Travel To New Zealand
With its pristine landscapes, New Zealand provides tourists with a once in a lifetime experience. It’s a country perfect for those seeking a unique adventure. Despite it being relatively small in area, New Zealand boasts a diversity of opportunities for visitors to explore.
Visitors to New Zealand have several choices when it comes to seeing and experiencing the sights and sounds of the country. Here are some of the must-see places in New Zealand:
1. Wai-O-Tapu Geothermal Wonderland
In the Maori language, Wai-O-Tapu means ‘sacred waters.’ Located on New Zealand’s North Island, the Taupo Volcanic Zone boasts some dramatic geothermal landscapes, including hot springs and boiling mud pools. Wai-O-Tapu is just north of the Reporoa caldera.
The government protects these 18 square kilometers of geothermal area. However, a portion of the reserve is open to the public. It is currently operated by Te Arawa Group Holdings which is a local Maori tribal business.
The area’s thermal lakes and pools create a rainbow of colors, with the dramatic geysers spouting steam and water into the air. Most notable among the many sights is the Champagne Pool, so-called because the water looks reminiscent of a glass of bubbly.
The Lady Knox Geyser is another unmissable landmark. It erupts at 10:15 each day. The water jet it emits is up to 20 meters high, and the eruption can last for over an hour.
Fiordland is immediately recognizable to fans of the Lord of the Rings films. It is here that the epic adventures were filmed, across panoramic landscapes, breathtaking in their beauty. It is located on New Zealand’s southwestern side.
What makes Fiordland so spectacular is that the area is mostly untouched by humankind. The government has restricted access to the area to maintain its natural splendor.
Consequently, the area can be only be reached at certain places by boat or airplane. Trees cling to cliffsides in seeming defiance gravity. Tranquil waters bisect misty mountains and erupt into the sea in powerful cascades.
Its rivers, lakes, and fjords together with the towering mountains and forests remain remote, untouched, and untamed. Their massive scale is impressive from the air, where visitors can take guided flights around the area.
It’s important to have a lot of time on your hands if you wish to cover the entire area. The best way to feel it is by turning off your laptops and mobile and immerse yourself in the purest form of nature.
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3. Franz Josef Glacier
Located on the South Island, the Franz Josef Glacier is part of the Westland Tai Poutini National Park. Right in the rain forests, the glacier lies beckoning those who answer the call of the spirit of adventure. Franz Josef is a 12-kilometer glacier originating in the Southern Alps and culminating near the Tasman Sea.
The glacier is constantly on the move. On average, it moves 50 centimeters each day. As a result, no two trips to the glacier are the same. Its continuously changing landscape makes Franz Josef Glacier a fascinating place to visit.
For those who don’t feel up to hiking the glacier, there are several walks and trails around it that offer spectacular views. The only way to access the glacier to hike it is by helicopter. This preserves the glacier and makes accessing safer for visitors. The Franz Josef Glacier is one of New Zealand’s steepest, making it a challenging, yet rewarding, climb.
4. Te Papa Tongarewa
image: Wikipedia: Rheins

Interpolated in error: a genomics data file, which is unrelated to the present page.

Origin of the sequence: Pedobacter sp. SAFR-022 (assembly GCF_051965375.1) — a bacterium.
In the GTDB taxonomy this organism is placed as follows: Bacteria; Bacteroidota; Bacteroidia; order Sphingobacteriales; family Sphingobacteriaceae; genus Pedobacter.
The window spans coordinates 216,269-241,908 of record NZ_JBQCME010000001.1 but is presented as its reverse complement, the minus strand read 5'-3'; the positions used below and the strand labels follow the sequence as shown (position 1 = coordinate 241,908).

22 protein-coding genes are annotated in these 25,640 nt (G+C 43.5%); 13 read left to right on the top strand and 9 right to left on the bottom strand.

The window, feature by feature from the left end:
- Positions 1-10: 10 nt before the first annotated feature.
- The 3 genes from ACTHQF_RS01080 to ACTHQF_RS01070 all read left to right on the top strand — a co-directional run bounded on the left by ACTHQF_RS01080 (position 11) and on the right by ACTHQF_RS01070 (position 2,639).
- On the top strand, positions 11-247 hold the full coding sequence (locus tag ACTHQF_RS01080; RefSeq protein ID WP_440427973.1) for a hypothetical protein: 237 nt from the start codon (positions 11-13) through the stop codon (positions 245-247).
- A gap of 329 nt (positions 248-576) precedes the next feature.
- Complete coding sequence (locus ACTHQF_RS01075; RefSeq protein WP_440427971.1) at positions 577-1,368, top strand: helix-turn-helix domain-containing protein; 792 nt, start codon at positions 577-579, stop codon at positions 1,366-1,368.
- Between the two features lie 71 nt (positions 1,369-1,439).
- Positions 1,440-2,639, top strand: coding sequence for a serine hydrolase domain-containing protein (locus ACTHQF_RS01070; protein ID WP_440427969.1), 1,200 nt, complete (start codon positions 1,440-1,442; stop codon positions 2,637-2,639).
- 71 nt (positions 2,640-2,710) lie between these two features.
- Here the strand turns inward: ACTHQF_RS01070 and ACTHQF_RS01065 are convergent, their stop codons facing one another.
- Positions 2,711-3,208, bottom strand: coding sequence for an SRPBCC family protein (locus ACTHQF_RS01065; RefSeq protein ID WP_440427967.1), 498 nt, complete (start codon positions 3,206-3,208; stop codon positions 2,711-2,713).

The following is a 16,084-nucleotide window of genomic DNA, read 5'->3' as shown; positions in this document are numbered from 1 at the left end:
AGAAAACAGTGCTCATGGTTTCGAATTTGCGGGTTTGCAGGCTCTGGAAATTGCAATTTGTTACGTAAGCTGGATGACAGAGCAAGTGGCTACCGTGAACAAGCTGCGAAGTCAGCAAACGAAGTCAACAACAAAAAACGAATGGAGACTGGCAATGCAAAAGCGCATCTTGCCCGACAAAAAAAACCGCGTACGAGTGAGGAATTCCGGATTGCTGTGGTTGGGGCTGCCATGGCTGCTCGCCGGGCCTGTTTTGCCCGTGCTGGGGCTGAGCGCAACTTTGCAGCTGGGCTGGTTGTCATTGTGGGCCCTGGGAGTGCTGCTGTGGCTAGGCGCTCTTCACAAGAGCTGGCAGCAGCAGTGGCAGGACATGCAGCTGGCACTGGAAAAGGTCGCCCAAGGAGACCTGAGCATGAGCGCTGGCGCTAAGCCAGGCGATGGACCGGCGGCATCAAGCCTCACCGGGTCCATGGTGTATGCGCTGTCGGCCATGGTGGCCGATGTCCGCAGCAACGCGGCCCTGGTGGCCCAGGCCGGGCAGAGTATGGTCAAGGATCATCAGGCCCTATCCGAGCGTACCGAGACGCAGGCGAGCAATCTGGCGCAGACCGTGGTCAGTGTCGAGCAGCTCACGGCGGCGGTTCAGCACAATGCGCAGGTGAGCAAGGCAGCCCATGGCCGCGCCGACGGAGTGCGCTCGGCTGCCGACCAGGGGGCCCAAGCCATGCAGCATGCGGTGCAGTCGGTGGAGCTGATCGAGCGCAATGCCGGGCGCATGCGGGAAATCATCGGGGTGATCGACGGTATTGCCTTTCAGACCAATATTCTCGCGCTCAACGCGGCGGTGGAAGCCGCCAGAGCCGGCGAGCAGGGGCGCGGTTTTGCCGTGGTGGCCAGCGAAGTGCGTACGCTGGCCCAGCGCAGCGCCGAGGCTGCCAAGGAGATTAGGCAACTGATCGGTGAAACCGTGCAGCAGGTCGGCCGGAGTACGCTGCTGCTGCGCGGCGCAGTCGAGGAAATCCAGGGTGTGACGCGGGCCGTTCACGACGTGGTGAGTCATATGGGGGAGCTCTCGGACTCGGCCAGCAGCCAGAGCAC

The Te Papa Museum is located in the country’s capital, Wellington. The museum keeps the many stories of New Zealand alive for both citizens and tourists to learn about. The government is active in preserving the language, history, and culture of the Maori.
As the country’s indigenous inhabitants, the Maori people, and their culture take center stage at the museum. Exhibitions seek to educate visitors about the past, present, and future of the Maori people. The cultural exhibitions shine a light on this unique group and their importance in modern-day New Zealand.
In Maori, Te Papa Tongarewa means a ‘container of treasures,’ which is exactly what the museum offers. The treasures aren’t limited to New Zealand, its natural heritage, and people alone. Several of the science and history exhibitions have an international flavor, with a focus on space and technology.
The museum offers an interactive experience for the visitor. When going to the museum, visitors can choose to walk around by themselves or take advantage of guided tours.
5. The Glow Worm Caves of Waitomo
By far, one of New Zealand’s most iconic experiences is a visit to Waitomo’s Glow Worm Caves. Waitomo is located on the country’s North Island in the Waikato region some 200 kilometers from Auckland.
What sets the sleepy rural town of Waitomo aside from any other New Zealand town is the presence of some very special worms. Interestingly, the worms for which Waitomo is famous aren’t worms at all. The fly larvae in the nearby caves are what the tourist attraction is centered around. They emit a phosphorescent glow that lights up the walls and roof of the caves.
While the scientific explanation might not sound too attractive, the effect of the glow in the caves is captivating. There are different options for visitors wanting to experience the magic of the caves.
The more adventurous might want to try the blackwater tubing option but should know that it involves abseiling and climbing as well. Some of the bigger caves can be visited by boat for those who want to experience the glow without too much of a workout.
From its rich history to its bio-diverse ecology, New Zealand is for many tourists an as yet undiscovered gem. While it might be described (accurately) as being on the edge of the world, the country offers visitors many experiences they won’t find anywhere else.